It didn’t take long for environmental activists, who normally hail new railway projects, to bash the government’s recently announced plans to improve the train line between Oslo and Bergen and build a new highway parallel to it, to speed regional vehicular traffic northwest of Oslo. Those objecting claim the plans will rip into local forests and negate any carbon emission cuts.
“This is a train project without the tiniest bit of environmental gain,” Gaute Eiterjord, deputy leader of Natur og Ungdom, told news bureau NTB after Prime Minister Erna Solberg, two of her cabinet ministers and the leaders of both government support parties announced they intended to finally follow through on long-held plans for Ringeriksbanen, which is to run between Oslo and Hønefoss and then hook up with the line to Bergen.
The project “has been talked about for many years,” Solberg claimed when unveiling the plans at Sundvollen, midway between Oslo-Sandvika and Hønefoss. “Now we’re doing something about it. That means we are launching plans that may allow construction to start in 2019.”
Solberg and her colleagues are basically going along with plans earlier recommended by both state railroad Jernbaneverket and state highway department Statens vegvesen. They call for having the Ringeriksbanen train line running mostly in a tunnel between Sandvika, west of Oslo, and Sundvollen, where a new station is planned. Then the train line would cross the adjacent Kroksund (a sound between the Steinsfjord and Tyrifjord) and run parallel to a newly expanded E16 highway towards Hønefoss. At that point, the train line would connect to Bergensbanen over the mountains to Bergen.
For an animated video of the project, click here.
According to the most ambitious plans, the project would be finished by 2024 and cost around NOK 26 billion (USD 3 billion at current exchange rates). Transport Minister Ketil Solvik Olsen wants the project built as a joint venture between the railroad and the highway department, in line with how he’s trying to streamline transport projects and get them built more quickly and effectively.
“We need to expand the Oslo region with more housing area,” Solberg said. “Those who live in Ringerike (the area around Hønefoss) would be able to get into the city more quickly. This would yield entirely new regional development.” The rail improvements, meanwhile, would cut the train trip from Oslo to Bergen by an hour.
The plans are supported by both Knut Arild Hareide of the Christian Democrats and Trine Skei Grande of the Liberals, with Solberg claiming the train line would help Norway meet it goals in cutting emissions. The Socialist Left party (SV) also said it supported the train line but doesn’t want to build a new motorway at the same time, fearing that will only prompt Norwegians to keep driving instead of switching over to public transport.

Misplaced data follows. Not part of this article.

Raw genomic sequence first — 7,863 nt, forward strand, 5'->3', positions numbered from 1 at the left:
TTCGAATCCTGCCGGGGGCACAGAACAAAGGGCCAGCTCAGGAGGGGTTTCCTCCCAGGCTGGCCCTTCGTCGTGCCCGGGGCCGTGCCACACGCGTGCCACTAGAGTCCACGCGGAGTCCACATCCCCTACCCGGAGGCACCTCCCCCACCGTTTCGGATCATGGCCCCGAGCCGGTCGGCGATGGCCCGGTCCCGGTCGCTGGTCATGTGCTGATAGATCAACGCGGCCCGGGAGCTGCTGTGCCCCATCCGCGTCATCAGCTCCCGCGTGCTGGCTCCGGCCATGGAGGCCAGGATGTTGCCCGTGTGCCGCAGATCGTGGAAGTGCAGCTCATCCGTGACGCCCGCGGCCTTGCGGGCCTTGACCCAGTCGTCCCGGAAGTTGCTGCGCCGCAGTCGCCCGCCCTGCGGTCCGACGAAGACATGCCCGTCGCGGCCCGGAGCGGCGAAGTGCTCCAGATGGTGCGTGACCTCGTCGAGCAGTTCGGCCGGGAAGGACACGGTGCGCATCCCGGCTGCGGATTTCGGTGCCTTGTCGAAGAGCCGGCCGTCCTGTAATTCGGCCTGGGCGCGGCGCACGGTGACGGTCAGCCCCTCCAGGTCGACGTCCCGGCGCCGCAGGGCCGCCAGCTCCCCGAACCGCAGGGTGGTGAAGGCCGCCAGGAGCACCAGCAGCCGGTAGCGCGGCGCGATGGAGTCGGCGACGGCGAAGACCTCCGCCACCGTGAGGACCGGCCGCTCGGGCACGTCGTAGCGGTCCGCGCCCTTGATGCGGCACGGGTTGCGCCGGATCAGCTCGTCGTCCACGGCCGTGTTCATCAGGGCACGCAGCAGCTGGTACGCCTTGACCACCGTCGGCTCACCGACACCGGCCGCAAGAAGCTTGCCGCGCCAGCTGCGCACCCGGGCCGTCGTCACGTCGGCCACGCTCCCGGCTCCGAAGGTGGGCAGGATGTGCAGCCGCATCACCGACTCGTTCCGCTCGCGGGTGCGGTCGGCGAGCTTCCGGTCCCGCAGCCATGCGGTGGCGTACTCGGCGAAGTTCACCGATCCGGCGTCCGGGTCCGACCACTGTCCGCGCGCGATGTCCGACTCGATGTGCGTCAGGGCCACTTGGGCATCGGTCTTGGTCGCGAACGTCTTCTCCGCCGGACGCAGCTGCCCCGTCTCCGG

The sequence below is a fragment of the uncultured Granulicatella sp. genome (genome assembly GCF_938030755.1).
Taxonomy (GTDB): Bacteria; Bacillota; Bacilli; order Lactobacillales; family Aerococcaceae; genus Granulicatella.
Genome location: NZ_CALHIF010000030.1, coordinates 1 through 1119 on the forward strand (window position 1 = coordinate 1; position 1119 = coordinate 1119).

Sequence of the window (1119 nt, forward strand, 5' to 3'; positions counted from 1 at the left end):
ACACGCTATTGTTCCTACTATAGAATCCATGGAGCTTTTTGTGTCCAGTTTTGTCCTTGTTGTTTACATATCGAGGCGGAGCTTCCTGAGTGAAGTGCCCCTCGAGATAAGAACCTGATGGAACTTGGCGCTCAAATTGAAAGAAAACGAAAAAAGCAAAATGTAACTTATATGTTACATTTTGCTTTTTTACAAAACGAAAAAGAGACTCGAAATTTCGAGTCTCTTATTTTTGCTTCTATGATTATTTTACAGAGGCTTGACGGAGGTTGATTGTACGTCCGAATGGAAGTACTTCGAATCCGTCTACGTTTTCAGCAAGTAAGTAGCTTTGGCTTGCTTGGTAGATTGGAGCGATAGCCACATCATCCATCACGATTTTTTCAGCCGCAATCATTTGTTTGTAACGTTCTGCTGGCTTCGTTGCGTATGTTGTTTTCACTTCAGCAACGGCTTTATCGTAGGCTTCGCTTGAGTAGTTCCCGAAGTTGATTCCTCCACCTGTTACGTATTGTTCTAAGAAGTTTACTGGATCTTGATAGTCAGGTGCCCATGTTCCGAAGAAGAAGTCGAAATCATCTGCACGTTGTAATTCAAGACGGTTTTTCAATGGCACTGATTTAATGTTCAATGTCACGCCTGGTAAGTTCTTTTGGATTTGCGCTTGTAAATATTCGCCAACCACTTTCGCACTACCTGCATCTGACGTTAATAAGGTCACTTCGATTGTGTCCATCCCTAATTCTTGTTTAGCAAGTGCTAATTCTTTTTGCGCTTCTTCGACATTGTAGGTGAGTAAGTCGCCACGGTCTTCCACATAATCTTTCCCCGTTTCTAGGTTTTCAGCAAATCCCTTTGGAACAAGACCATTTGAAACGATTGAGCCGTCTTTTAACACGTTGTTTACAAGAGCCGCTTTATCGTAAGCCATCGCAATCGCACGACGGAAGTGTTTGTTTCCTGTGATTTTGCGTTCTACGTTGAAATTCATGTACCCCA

That’s what angered the environmental groups as well, as they claimed that a parallel highway plan negates any emission cuts from the train project. They also worried about the damage the entire project would create during the massive construction of tunnels through the forest known as Krokskogen and the western edge of Nordmarka. The entire area is now free of roads open for public use, and a popular recreation area with hiking and skiing trails.
“This is very worrisome, and just more proof that preservation of the nature is overruled once again,” Lars Haltbrekken of the Norwegian chapter of Friends of the Earth (Naturvernforbundet) told NTB.
Last week, Eiterjord of the youth environmentalist group was even more angry. “We completely oppose this,” he told Dagsavisen. “If they had found a train line that wouldn’t destroy so much nature and agricultural land we would have supported it. We need more train lines in Norway, but with this project, the government is thumbing its nose at the nature and agriculture.” He’s also dead-set against building an expanded highway for cars at the same time.
Eiterjord thinks alternative routes through Nittedal, where the Gjøvik train line already runs, would be much better. One thing is sure: Solberg’s minority coalition government still faces roadblocks of opposition, especially if the Liberals and Christian Democrats can be persuaded to drop their support.